US Is Preparing A Big Weapon Sale To Taiwan To Make China Angry.


The US is making a deal of sale of $2 billion worth of tanks and weapons with Taiwan, said four sources related to the negotiations. This move is more likely to anger China as the trade war between the two largest economies has escalated.

The US Congress had been informed about the proposed sale with an informal notification, said the four sources on a condition that their identity would be anonymous as they were not allowed to speak of the deal as of now.

The potential sale included 108 General Dynamics M1A2 Abrams tanks worth around $2 billion as well as anti-tank and anti-aircraft munitions, three of the sources said. Taiwan has been interested in refreshing its existing U.S.-made battle tank inventory, which includes M60 Patton tanks.

The US is the main supplier of weapons of Taiwan, which China deems on its own and has never renounced the use of force to bring the self-ruled island under its control.

In March, the Taiwanese president Tsai Ing-wen said that the US was responding in an affirmative way to Taipei’s request for sales of new arms in order to fortify its strength due to pressure from China. The United States has no formal ties with Taiwan but is bounded by law to help provide means to defend itself.

China and America are engaged in a fierce trade battle, with conflicts over Taiwan and the South China Sea aggravating tensions.

A representative of the State Department said that the US government does not comment on or confirm potential or pending arms sales or transfers before they have been formally notified to Congress.

The congressional notifications included a variety of anti-tank munitions, including 409 Raytheon and Lockheed Martin Corp-made Javelin missiles worth as much as $129 million, two of the sources said.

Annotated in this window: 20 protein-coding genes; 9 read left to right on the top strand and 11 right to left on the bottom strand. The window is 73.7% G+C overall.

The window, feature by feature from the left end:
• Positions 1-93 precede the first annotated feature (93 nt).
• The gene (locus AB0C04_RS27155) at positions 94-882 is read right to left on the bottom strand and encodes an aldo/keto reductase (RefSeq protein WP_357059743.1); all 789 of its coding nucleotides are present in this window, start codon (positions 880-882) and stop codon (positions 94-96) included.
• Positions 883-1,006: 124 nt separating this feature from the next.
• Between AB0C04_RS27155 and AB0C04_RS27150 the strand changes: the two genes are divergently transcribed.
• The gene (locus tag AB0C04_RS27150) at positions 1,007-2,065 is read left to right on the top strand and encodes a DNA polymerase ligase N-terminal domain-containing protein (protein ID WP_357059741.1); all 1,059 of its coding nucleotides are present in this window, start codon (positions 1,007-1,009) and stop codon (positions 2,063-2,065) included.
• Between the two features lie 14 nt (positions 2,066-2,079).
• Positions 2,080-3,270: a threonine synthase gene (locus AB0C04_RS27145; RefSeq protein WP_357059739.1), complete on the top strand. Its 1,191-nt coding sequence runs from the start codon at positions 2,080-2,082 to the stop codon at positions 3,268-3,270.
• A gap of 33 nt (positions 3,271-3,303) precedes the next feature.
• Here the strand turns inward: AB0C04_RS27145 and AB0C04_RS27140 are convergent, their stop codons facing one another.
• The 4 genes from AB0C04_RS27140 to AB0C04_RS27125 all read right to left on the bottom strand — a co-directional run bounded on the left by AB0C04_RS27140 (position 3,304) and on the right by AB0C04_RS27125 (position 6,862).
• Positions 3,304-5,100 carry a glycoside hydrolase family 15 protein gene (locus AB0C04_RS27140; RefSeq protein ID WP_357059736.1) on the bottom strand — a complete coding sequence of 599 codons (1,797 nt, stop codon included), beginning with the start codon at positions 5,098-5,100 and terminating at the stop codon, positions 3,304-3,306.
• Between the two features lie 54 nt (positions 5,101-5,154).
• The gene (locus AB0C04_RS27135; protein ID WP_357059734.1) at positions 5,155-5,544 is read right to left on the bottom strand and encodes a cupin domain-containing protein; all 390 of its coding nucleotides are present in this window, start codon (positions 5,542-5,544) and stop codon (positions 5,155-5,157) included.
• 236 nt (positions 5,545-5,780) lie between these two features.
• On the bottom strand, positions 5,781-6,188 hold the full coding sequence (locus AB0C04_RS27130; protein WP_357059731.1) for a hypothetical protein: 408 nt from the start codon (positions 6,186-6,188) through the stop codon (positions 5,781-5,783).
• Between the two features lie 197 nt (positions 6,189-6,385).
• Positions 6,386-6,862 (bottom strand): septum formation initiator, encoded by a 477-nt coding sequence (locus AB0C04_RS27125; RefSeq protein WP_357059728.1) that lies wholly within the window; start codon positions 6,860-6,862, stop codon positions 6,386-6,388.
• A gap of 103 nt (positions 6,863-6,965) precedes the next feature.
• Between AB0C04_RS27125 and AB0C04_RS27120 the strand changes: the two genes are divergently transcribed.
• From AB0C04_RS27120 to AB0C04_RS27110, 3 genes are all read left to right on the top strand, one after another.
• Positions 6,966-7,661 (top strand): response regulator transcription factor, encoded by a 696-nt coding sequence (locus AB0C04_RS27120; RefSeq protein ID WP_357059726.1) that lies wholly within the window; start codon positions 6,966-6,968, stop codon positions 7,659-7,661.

The notifications also included 1,240 TOW anti-tank missiles worth as much as $299 million, one of the sources said. There were also 250 stinger missiles worth as much as $223 million in the notification, the source said.

Stingers are more likely used in portable anti-aircraft weapon systems.

Although, Taiwan’s Defence Ministry did confirm that they had requested for those weapons and that the proceedings are going normally.

The US commitment to providing Taiwan with the weapons to defend itself helps Taiwan’s military to raise its combat abilities, consolidates the Taiwan-U.S. security partnership and ensures Taiwan’s security, the ministry said in a statement.

There was no reflexive response from Beijing.

The US president Donald Trump’s a long-awaited overhaul of U.S. arms export policy in 2018 aimed at expanding sales to allies, saying it would boost the American defense industry and create jobs at home.

Trump’s trade advisor Peter Navarro was one of the administration’s architects of that policy. Navarro, a China hawk, wrote about the possible sale of tanks to Taiwan in a March opinion column in the New York Times ahead of a presidential trip to the Lima, Ohio, plant where they are made.

At a point where the US Army hit the rock bottom, only one tank per month from the plant, General Dynamics CEO Phebe Novakovic said during an April conference call with investors, but said “we’ll be rolling out 30 tanks a month by the end of this year,” partly because of international orders.

Last week, Pentagon announced that it would sell 34 ScanEagle drones made by Boeing, to the governments of Malaysia, the Philippines, Indonesia, and Vietnam for $47 million.

The drones would have higher intelligence-gathering capacity, apparently curbing Chinese activity in that region. China claims almost all of the strategic South China Sea and frequently lambastes the United States and its allies over naval operations near Chinese-occupied islands. Brunei, Indonesia, Malaysia, the Philippines, Taiwan, and Vietnam all have competing claims.

China’s defense ministry warned the United States not to meddle with the security disputes between Taiwan and the South China Sea.

Acting U.S. Defense Secretary Patrick Shanahan told the meeting that the United States would no longer “tiptoe” around China’s behavior in Asia.


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